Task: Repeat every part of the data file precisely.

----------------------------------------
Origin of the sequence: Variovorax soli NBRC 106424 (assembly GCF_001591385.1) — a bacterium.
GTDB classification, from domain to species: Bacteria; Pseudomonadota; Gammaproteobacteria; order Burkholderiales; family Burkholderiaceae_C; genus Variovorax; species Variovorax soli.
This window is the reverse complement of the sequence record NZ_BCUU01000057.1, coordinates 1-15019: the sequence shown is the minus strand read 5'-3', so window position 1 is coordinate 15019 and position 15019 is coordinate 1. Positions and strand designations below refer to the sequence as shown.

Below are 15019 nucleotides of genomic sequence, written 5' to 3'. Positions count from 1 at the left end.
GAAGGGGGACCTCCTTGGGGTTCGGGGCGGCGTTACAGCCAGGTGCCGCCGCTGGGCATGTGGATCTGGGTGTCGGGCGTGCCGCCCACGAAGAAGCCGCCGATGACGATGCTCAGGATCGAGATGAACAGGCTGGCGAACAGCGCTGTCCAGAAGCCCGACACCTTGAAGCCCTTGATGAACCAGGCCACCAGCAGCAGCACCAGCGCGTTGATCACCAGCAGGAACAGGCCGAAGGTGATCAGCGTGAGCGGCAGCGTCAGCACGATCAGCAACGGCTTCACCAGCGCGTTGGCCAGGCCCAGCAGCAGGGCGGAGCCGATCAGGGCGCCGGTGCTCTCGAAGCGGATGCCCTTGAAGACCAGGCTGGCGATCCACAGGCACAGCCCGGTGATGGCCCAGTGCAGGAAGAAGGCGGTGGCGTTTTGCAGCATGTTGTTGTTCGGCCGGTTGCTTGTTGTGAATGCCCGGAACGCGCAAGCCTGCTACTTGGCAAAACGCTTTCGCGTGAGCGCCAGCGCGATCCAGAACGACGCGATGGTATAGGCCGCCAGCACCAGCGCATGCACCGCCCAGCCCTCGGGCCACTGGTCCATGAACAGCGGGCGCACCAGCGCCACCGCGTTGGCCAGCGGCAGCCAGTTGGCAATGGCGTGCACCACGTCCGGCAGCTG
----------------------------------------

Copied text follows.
Origin of the sequence: Variovorax soli NBRC 106424 (assembly GCF_001591385.1) — a bacterium.
GTDB classification, from domain to species: Bacteria; Pseudomonadota; Gammaproteobacteria; order Burkholderiales; family Burkholderiaceae_C; genus Variovorax; species Variovorax soli.
This window is the reverse complement of the sequence record NZ_BCUU01000057.1, coordinates 1-15019: the sequence shown is the minus strand read 5'-3', so window position 1 is coordinate 15019 and position 15019 is coordinate 1. Positions and strand designations below refer to the sequence as shown.

Below are 15019 nucleotides of genomic sequence, written 5' to 3'. Positions count from 1 at the left end.
GAAGGGGGACCTCCTTGGGGTTCGGGGCGGCGTTACAGCCAGGTGCCGCCGCTGGGCATGTGGATCTGGGTGTCGGGCGTGCCGCCCACGAAGAAGCCGCCGATGACGATGCTCAGGATCGAGATGAACAGGCTGGCGAACAGCGCTGTCCAGAAGCCCGACACCTTGAAGCCCTTGATGAACCAGGCCACCAGCAGCAGCACCAGCGCGTTGATCACCAGCAGGAACAGGCCGAAGGTGATCAGCGTGAGCGGCAGCGTCAGCACGATCAGCAACGGCTTCACCAGCGCGTTGGCCAGGCCCAGCAGCAGGGCGGAGCCGATCAGGGCGCCGGTGCTCTCGAAGCGGATGCCCTTGAAGACCAGGCTGGCGATCCACAGGCACAGCCCGGTGATGGCCCAGTGCAGGAAGAAGGCGGTGGCGTTTTGCAGCATGTTGTTGTTCGGCCGGTTGCTTGTTGTGAATGCCCGGAACGCGCAAGCCTGCTACTTGGCAAAACGCTTTCGCGTGAGCGCCAGCGCGATCCAGAACGACGCGATGGTATAGGCCGCCAGCACCAGCGCATGCACCGCCCAGCCCTCGGGCCACTGGTCCATGAACAGCGGGCGCACCAGCGCCACCGCGTTGGCCAGCGGCAGCCAGTTGGCAATGGCGTGCACCACGTCCGGCAGCTG